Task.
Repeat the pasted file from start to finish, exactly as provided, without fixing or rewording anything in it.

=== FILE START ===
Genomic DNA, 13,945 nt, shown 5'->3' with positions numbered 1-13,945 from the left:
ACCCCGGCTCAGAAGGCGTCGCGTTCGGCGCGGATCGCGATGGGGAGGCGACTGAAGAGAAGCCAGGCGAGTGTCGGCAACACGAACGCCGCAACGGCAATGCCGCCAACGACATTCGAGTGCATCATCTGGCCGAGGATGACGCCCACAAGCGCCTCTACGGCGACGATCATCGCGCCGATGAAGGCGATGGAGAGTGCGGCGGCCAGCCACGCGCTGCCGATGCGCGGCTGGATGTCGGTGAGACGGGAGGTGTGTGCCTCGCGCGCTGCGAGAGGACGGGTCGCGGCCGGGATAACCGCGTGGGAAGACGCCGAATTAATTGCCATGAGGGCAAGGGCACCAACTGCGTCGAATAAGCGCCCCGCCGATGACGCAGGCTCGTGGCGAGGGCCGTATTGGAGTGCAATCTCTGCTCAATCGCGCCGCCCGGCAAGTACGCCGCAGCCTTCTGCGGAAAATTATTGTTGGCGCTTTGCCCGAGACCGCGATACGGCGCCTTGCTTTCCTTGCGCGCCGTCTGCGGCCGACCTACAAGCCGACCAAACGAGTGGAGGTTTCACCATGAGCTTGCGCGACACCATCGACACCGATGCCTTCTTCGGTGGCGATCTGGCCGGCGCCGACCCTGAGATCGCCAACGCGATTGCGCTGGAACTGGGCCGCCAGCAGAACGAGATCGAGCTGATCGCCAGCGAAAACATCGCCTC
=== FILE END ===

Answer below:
Genomic DNA, 13,945 nt, shown 5'->3' with positions numbered 1-13,945 from the left:
ACCCCGGCTCAGAAGGCGTCGCGTTCGGCGCGGATCGCGATGGGGAGGCGACTGAAGAGAAGCCAGGCGAGTGTCGGCAACACGAACGCCGCAACGGCAATGCCGCCAACGACATTCGAGTGCATCATCTGGCCGAGGATGACGCCCACAAGCGCCTCTACGGCGACGATCATCGCGCCGATGAAGGCGATGGAGAGTGCGGCGGCCAGCCACGCGCTGCCGATGCGCGGCTGGATGTCGGTGAGACGGGAGGTGTGTGCCTCGCGCGCTGCGAGAGGACGGGTCGCGGCCGGGATAACCGCGTGGGAAGACGCCGAATTAATTGCCATGAGGGCAAGGGCACCAACTGCGTCGAATAAGCGCCCCGCCGATGACGCAGGCTCGTGGCGAGGGCCGTATTGGAGTGCAATCTCTGCTCAATCGCGCCGCCCGGCAAGTACGCCGCAGCCTTCTGCGGAAAATTATTGTTGGCGCTTTGCCCGAGACCGCGATACGGCGCCTTGCTTTCCTTGCGCGCCGTCTGCGGCCGACCTACAAGCCGACCAAACGAGTGGAGGTTTCACCATGAGCTTGCGCGACACCATCGACACCGATGCCTTCTTCGGTGGCGATCTGGCCGGCGCCGACCCTGAGATCGCCAACGCGATTGCGCTGGAACTGGGCCGCCAGCAGAACGAGATCGAGCTGATCGCCAGCGAAAACATCGCCTC